What are we missing by neatly summarising who we are as people and what we feel about our lives if we allow ourselves to be sold to so easily? Why does Santogold‘s record, or indeed almost any record, say more about the era in which it arrives than about the topics contained within its time frame?
How many more people appear on protests against Chinese involvement in Darfur now MIA has clued us in versus how many people have developed a personal brand much aligned with MIA‘s (without the adherence to boring politics and awareness)?
And how many girls like that have touched me? I can rule myself out of that demographic and therefore the listening experience. I can write them off with only the most cursory of Myspace browsing sessions.

I saw a picture of a band I like this week. I remember being simultaneously disappointed and thrilled. They looked a bit like me. What does that say about me? Who should I touch? And who should touch me back?
I’m elongating a point. Which music you buy, and what it says about you and your experience is not the entire centrifuge in which meaningful music transactions take place.
We non-cynics would dearly like to think that most of us represent a curious sector of those dudes and ladies for whom music is more than a set of codified gestures towards representing which societal niche you can be successfully placed within (and once placed, which kinds of girls and boys will touch you).
It’s also important to resist cynicism at all costs but it’s important to understand that the very forces that feels Santogold plays so well with its intended demographic realise your aspirations; probably creative, that you want to be with a person who is also creative or at least can work in the creative industry, that you perhaps have a mild drug intake and a larger-than-average disposable income.
You attend live performances as you feel this enhances your personality, your personal brand and that socialising is very important to you. You probably even read blogs, like this one, and pass their opinions off as your own. So when one blog says Santogold rules, you do too.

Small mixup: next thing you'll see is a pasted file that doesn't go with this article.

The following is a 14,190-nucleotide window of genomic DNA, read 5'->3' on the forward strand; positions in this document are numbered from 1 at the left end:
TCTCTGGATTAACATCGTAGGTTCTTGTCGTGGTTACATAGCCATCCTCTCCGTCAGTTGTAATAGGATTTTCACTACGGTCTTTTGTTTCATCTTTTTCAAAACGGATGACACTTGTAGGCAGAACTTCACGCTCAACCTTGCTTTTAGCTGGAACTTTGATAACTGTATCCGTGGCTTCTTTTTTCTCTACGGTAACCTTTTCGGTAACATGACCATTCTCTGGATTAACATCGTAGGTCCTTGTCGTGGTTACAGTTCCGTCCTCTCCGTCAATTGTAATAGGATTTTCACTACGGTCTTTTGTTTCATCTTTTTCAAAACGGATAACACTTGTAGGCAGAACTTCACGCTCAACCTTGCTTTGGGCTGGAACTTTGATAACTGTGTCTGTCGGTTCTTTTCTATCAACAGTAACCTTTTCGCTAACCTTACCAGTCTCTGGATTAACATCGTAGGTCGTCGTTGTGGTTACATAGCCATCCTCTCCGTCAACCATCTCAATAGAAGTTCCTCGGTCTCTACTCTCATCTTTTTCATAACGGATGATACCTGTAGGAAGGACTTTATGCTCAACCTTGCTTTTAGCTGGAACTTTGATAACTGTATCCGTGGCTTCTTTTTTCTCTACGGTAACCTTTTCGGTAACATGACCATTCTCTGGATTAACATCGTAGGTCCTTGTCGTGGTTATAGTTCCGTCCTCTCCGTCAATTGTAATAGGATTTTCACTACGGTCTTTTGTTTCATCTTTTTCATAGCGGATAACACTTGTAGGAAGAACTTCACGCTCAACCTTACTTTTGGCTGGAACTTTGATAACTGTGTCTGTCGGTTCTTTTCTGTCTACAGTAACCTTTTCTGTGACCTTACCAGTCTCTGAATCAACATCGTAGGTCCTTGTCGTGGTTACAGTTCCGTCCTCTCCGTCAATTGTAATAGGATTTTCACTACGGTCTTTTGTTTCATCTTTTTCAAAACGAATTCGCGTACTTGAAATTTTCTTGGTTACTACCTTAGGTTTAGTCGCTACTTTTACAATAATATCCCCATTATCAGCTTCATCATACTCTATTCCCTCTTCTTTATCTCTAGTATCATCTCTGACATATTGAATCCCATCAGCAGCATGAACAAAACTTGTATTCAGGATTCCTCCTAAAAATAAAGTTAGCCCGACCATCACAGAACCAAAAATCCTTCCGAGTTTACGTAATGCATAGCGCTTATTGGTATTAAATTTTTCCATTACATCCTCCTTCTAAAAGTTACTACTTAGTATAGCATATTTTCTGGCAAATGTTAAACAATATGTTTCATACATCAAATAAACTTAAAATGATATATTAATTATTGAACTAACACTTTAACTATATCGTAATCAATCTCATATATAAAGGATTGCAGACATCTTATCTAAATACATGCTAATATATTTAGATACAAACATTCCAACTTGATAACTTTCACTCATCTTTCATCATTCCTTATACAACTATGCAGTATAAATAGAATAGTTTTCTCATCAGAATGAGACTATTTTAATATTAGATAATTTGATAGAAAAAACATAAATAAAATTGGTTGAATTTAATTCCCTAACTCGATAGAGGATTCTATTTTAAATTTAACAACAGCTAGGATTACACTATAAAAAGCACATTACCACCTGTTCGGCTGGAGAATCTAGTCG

No-one really returns records as they do clothes; no-one wants to appear like they don’t know what they like and dehance their personal brand. So it’s important that you can at least be fooled once – that time it takes you to buy the new record. We’ve all fallen for the great white hope of the present several times and their entries into the annals of music history gather dust time and again.
However, you want to be touched.
You want to believe that the girl you saw with the t-shirt of the band you like listens to other stuff that aligns with your personal brand and perhaps might not be reticent in touching you back.
It is base and it is entirely human. But don’t convince yourself, or me, that you bought Arular because you expect its contents to date well and provide you with lasting musical joy.
You want to be touched and you want to touch. You want to be your own brand, unique but not too much so. You can own things to make people touch you and you can touch them back, but don’t expect it to be meaningful. Just reach out and touch.